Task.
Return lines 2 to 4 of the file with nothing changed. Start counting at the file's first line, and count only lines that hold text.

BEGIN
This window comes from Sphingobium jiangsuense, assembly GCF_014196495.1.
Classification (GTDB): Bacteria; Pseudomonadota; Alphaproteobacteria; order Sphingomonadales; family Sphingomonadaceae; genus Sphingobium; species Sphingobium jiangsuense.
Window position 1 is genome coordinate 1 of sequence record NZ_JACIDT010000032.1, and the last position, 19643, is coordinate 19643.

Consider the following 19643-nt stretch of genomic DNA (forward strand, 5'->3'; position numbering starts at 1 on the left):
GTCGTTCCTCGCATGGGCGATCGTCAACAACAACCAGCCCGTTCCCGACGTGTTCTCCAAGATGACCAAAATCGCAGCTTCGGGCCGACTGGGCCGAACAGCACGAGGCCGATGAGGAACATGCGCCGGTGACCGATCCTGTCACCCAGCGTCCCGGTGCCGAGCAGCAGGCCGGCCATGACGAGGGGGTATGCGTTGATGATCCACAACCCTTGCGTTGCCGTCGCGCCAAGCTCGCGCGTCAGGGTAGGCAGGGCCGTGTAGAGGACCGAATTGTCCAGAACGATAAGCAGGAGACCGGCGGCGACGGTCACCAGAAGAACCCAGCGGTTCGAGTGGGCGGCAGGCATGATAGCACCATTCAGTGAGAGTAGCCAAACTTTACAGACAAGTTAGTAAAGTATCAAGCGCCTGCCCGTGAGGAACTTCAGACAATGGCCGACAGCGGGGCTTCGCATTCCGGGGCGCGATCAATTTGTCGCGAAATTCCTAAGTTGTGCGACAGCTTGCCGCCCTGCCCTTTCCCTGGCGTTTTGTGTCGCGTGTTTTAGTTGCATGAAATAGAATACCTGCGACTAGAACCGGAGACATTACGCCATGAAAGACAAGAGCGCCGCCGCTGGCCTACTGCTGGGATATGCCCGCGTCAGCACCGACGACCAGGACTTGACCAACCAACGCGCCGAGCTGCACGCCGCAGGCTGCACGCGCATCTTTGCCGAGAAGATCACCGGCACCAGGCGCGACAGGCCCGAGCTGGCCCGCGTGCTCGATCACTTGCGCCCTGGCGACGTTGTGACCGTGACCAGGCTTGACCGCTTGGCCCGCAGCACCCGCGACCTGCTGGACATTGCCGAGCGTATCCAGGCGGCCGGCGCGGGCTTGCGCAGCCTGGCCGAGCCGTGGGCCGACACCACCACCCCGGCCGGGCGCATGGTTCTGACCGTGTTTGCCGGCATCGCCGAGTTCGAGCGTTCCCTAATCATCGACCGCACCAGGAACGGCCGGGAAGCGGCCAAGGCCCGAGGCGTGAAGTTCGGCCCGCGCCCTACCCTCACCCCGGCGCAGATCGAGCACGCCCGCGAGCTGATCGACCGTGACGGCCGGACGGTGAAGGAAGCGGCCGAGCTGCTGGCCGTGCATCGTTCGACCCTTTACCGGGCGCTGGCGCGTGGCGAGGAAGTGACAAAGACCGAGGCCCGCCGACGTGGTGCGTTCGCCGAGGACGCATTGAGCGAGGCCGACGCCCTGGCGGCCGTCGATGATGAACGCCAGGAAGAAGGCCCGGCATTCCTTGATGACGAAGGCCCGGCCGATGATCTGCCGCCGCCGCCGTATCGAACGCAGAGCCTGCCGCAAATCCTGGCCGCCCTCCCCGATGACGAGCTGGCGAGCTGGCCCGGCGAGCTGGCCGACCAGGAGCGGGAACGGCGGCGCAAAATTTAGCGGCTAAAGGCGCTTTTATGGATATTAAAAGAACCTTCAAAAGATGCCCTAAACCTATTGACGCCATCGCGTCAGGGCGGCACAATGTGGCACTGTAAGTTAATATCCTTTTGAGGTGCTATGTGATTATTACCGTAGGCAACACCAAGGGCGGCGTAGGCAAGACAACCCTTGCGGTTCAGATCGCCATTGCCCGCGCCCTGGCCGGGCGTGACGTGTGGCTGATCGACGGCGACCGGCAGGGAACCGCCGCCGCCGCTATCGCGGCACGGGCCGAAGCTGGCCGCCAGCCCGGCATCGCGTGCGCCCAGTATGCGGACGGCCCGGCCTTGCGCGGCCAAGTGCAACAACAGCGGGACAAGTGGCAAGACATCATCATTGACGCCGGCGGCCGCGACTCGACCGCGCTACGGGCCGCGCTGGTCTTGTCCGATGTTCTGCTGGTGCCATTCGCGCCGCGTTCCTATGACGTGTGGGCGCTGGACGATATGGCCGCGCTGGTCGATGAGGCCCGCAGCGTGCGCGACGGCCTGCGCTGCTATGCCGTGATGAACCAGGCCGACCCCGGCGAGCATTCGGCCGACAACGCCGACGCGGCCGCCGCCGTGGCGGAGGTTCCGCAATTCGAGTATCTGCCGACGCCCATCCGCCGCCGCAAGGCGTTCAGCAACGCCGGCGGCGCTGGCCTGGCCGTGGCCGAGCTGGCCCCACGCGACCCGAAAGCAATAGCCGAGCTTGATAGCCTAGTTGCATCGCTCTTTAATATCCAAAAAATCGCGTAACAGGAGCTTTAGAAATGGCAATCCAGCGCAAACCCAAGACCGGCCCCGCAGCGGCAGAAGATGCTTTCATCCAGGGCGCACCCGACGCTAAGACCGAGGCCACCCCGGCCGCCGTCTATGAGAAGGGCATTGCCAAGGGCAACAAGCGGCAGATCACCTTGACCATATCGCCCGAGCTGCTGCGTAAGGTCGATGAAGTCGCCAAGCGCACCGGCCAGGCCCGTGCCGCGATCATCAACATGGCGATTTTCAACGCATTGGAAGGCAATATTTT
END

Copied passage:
Classification (GTDB): Bacteria; Pseudomonadota; Alphaproteobacteria; order Sphingomonadales; family Sphingomonadaceae; genus Sphingobium; species Sphingobium jiangsuense.
Window position 1 is genome coordinate 1 of sequence record NZ_JACIDT010000032.1, and the last position, 19643, is coordinate 19643.

Consider the following 19643-nt stretch of genomic DNA (forward strand, 5'->3'; position numbering starts at 1 on the left):